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7) Matthew 5 - Jesus fulfilling the Law
Matthew 5:17 Think not I came.... Why was it necessary for Jesus to open this section of His message with this
denial?  Were some inclined to suppose that Jesus was coming to destroy the Law and prophets?

Yes, some viewed the law as an intolerable burden either because of a lack of the spirit of loving obedience to the
Father's will (Isaiah 28:13, Amos 8:5), or because of the awareness of sin they might have been caused to hope for
greater leniency in the messianic kingdom.

Also, the jealous religious leaders had their confidence shaken by Jesus' unconventional but obviously true religion.
His widespread popularity and they suspected His preaching possessed revolutionary implications which could
destroy the existing order and all their carefully-worded interpretations of the Law and the prophets.  They had so
thoroughly confused their traditional interpretations with God's original revelation, that to attack the one was to put
the other in doubt.  In other words, Jesus was taking the law into His own hands.

In the beatitudes Jesus had contradicted practically every dearly-held tenet of the scribes and Pharisees.  In this
present section He will make some sweeping criticisms of the Old Testament Law.
I came not to destroy (kataluein) "to do away with, abolish, annul, make invalid, repeal, ruin, bring to an end,
defeat," (Arndt-Gingrich, 415).

In Jesus' mind, the antithesis of "destroy" is "fulfill."  Thus, He did not come "to ruin, to bring to an end by defeating
the purpose of" the Law or prophets, but rather to fulfill them.

God gave the Law and the prophets to indicate the true nature of sin (Romans 3:20, Romans 7:13).  This is why the
Law must remain in force: it has been established as the standard against which those will be judged who will not
accept God's leniency through faith in Christ Jesus (Romans 3:31, James 2:9-11).  However, to those who surrender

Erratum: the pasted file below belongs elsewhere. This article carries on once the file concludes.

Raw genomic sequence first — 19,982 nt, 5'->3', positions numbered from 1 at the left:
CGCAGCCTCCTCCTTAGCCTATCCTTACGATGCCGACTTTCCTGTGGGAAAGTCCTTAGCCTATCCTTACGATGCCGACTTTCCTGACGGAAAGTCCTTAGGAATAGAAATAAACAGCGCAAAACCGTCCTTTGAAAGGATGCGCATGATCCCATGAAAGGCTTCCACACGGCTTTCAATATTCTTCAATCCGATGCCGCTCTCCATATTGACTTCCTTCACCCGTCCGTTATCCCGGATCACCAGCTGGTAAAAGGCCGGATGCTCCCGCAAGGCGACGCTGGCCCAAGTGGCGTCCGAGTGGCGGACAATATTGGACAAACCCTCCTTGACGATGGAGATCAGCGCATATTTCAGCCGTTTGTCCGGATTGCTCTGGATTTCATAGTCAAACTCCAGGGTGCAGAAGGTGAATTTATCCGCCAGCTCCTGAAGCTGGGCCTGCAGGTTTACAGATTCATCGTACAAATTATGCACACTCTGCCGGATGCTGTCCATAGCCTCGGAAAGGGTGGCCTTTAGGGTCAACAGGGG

their struggle and are willing to believe Jesus, ONLY TO THEM He becomes the end of the Law (Romans 10:3-4).  
The unrelenting, unforgiving Law will stand up at the judgment to condemn all who do not believe Him.

"I am the exact meaning of all that God intended to say in the Old Testament!"
Just how did Jesus fulfill the Jewish Scriptures?:

1) Jesus fulfilled the Law's purpose to demonstrate the standard of righteousness by showing Himself to be the
perfect Man and all that God had in mind when He originally gave the Law (Matthew 3:15, Hebrews 4:15, Hebrews
7:26-28, 1 Peter 2:22, 2 Corinthians 5:21, John 8:46).

2) Jesus fulfilled the Law's purpose to declare the exceeding sinfulness of sin (Romans 7:13) by living as a Man
above sin, thus condemning all sin that men commit (Romans 8:3), thus dissolving all the rationalizations they offer
to justify their sinning.

3) Jesus fulfilled the Law's righteous sentence by receiving in his own body the execution of the death penalty (1
Peter 2:24, Galatians 3:13).
4) Jesus fulfilled the Law's patterns and predictions of the new covenant.  He used the Law by pointing to the
purpose behind its true history, to its types and prophecies as having exact fulfillment either in Himself or in His
messianic rule.  (Luke 4:21 and 24-27, Luke 4:44-47, 2 Peter 1:19).  Some of its predictions find fulfillment in the
Church; others in all that Christ will yet do until the consummation of God's plans at the end of time (Acts 3:20-21).

5) His standard of righteousness requires of His disciples all that was really essential in the Mosaic code (Matthew
22:34-40).  Thus, the spirit and substance of the Law and prophets will be in effect: love for God and man.  This is
the real meaning of all of God's will given at any time.

6) He considered the Old Testament's message as binding in its true, originally form upon those to whom it had
been given (John 10:35, Matthew 5:18-20, Matthew 8:4, Matthew 19:16-20, Matthew 22:35-40).  To Jesus,
faithfulness to God's Word is NOT secondary.  God does care about what men do with the revelations He gives
them of His will.
7) He constantly corrected the Pharisaic concepts and corruptions of the Law and misunderstandings of the
prophets, which nullified the force of God's will (Matthew 5:20, Matthew 12:1-14, Matthew 15:1-20, Matthew 23:
1-36).  To the strict orthodox Jew of the time, service to God was a matter of keeping thousands of man-made rules
and regulations handed down from the ancients.  These traditions were confused with Gods Law which they were
intended to clarify, and, more often than not, they contradicted its true intent.

8) Consequently, He viewed as of no consequence the human regulations added by tradition.  He cared nothing
about the ritual hand washings (Matthew 15:2, Mark 7:1-5) or the traditional definitions of what constituted "work" on
the Sabbath.  Therefore, Jesus fulfilled the Law and prophets to the full extent that God had intended.  Jesus
COULD NOT defeat the true intention of the Old Testament without also undermining His own position and mission.  
To render vital and valid Jesus' salvation from sin, the Law must continue in force to describe and condemn sin.  
This means that Jesus, not having "destroyed" the Law, could then "abrogate, repeal, annul, abolish or render it
invalid" after He had fulfilled it.
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